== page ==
15 comments on “Crock-Pot Yogurt Controller

  1. Awesome looking device you built there!
    How did you secure the button-board and the lcd board?
    I would have assumed it was necessary to screw them onto the top acrylic.

    • Yes, I had a hard time mounting this to the acrylic. I ended up purchasing some acrylic cement from Amazon.com and it worked moderately well. A hard press on the board will cause it to fall off, so I would recommend designing in some mounting holes. I also glued the acrylic box together. If I had a chance to do this over, I would have used screws for the box as well. Then I could have taken it apart and made modifications to the software as new ideas came along.

  2. Thank you for the reply. Ok, I guess there is no avoiding screws to secure the lcd and buttons 🙁

    I am building a similar arduino based sous vide, although using the pro micro with built-in microUSB. This way I can add a USB port to the enclosure.

    I think I need to find a way to assemble the case with screws as you suggest… Maybe something similar to the sammichSID case http://www.midibox.org/dokuwiki/doku.php?id=sammichsid

    • Sorry, I do not have any more to sell. All of the information on how to make one was posted to this site, so if you are adventurous, you should be able to make one of your own.

    • Sure, I simply soldered a Dallas 1-Wire DS1820 temperature sensor to some audio cable that I purchased from a local electronics supplier. I picked up about four feet or so of the cable, and it was flexible with a rubber sleeve over the conductors. I believe it was 1/4″ cable for microphones, or something similar. I inserted the temperature sensor, after it was soldered to the wires, into the thermowell from Brewer’s Hardware. I e-mailed them to get some help selecting the correct probe, and explained it was a TO-92 package. They responded:

      All of these items are designed for building temp sensors around to92 devices: https://www.brewershardware.com/Temperature-Probe-Ends/ They all have an ID that will fit. As far as connectors go, that’s all kind of up to you in how you’re going to get your device connected to whatever is reading it.

      Once I inserted the probe into the thermowell, I pulled some of the rubber wire insulation over the end which held the thermowell in place using friction. It works well.

  3. Just a note to say, we finally settled on a spa temp thermostat and thermostatic probe to cycle a crock pot, to control the water bath that heats the yogurt. I forget what the exact setpoint we wanted to make the yogurt, but the deadband was not more than 1.5degF. Normally spas run at 103degF, we very little deadband. I’d leave a URL of the device, but not sure the forum likes to have URLs in the posts.

    • Sounds like an interesting approach! It is probably overkill to use a PID controller, but it is fun to take pride in knowing your yogurt temperature is being controlled very accurately. I haven’t noticed much difference in the yogurt taste, but it does certainly make the creation process much easier.

  4. Great project, I’m starting in this world and I want to start by replicating this one, I have the same components (exept for the triac I have the Q6025L6) and I already checked all the connection many times, but the controller starts (in yogurth mode) the status led goes on and the crock pot starts, but after 15 seconds (aprox.) the status led goes off and also the crock pot, and thats it, the crock pot remains off alll the time….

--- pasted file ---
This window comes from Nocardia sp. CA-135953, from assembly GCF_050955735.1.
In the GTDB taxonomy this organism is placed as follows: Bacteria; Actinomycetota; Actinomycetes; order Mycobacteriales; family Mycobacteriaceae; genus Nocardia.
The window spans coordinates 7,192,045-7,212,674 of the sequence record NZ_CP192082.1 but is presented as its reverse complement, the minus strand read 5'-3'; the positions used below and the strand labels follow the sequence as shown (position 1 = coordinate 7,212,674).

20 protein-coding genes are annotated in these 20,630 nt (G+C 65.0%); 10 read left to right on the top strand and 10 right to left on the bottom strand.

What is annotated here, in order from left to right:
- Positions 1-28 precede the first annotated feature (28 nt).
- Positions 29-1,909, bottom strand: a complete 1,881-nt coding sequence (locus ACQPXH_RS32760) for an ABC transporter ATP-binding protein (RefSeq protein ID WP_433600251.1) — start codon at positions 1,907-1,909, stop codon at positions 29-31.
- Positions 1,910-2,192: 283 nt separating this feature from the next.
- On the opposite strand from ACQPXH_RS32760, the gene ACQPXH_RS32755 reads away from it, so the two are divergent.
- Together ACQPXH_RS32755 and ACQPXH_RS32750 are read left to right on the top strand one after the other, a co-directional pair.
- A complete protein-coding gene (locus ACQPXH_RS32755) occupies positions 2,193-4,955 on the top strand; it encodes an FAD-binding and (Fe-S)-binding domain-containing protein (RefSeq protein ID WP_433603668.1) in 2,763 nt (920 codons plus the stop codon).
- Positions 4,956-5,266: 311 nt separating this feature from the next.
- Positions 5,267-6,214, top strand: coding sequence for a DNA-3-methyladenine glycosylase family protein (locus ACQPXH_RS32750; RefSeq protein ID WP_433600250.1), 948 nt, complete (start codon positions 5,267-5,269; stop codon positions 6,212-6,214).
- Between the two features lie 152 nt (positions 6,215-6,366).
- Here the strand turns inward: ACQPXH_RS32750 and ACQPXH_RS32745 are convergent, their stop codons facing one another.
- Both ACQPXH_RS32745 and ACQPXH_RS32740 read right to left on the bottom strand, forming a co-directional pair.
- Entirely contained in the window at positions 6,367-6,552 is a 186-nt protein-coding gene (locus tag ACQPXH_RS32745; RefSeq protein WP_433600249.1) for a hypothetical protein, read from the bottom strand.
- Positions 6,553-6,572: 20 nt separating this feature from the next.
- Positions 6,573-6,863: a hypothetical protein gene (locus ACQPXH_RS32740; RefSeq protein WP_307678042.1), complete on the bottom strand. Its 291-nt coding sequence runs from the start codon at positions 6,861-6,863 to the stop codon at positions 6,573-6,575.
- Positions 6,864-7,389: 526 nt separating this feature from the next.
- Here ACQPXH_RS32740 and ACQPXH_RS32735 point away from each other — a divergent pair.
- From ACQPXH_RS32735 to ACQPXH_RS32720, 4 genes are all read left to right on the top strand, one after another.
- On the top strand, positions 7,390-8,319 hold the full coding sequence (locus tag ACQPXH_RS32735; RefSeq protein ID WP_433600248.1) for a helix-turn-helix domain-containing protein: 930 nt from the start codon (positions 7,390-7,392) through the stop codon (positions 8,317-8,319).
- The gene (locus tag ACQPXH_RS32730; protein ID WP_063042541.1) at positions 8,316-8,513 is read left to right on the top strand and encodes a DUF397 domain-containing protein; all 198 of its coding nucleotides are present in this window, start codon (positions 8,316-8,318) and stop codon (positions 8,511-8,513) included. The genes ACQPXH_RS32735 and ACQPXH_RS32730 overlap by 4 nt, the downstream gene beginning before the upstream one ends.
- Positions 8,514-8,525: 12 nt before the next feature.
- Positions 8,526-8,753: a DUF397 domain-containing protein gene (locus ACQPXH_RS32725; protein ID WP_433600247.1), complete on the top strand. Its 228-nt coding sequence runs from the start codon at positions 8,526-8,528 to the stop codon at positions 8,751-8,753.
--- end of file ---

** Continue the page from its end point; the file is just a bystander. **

I don’t know what is the problem, can you please confirm me the correct connection of the DS1820 sensor, the PCB has two ports but the sensor has three outputs, I’m not sure about his connection.

    Thank you so much.

    (Greetings from Colombia)

    • It has been quite a while since I worked on this, and I can no longer recall all of the connections. However, your problem sounds like a software issue rather than a hardware issue. I’d suggest adding some code to your software to make sure it is doing what you are expecting it to do at each point in the program.

  5. How do you avoid killing the yoghurt culture when you heat to 180 degrees? Or do you add the culture in after it is heating to only 110?


    • I started with a recipe that I found online. It would be fairly easy to customize the temperature set points when you program your Arduino device. And as for whether the yoghurt culture is killed off during the heating, I don’t know. Somehow it just works!

  6. If you don’t mind checking, it’s possible that something has gone wonky with the Eagle Board file for the controller board. I’m getting crashes from Eagle 8.7.0 when trying to load it, and OSHPark also seems to think there’s something wrong.

    Looking at the schematic, it’s easy enough for anyone to start with Aaron’s Eagle files and add the buzzer, but you’ve got such a nice package here, it’s a shame to see part of it not working.

    • It is possible I was using an older version of Eagle. I no longer have this software installed, so I can’t check the file. It shouldn’t be too hard to recreate, so I would encourage you to try to design it yourself. Then you can improve it further!

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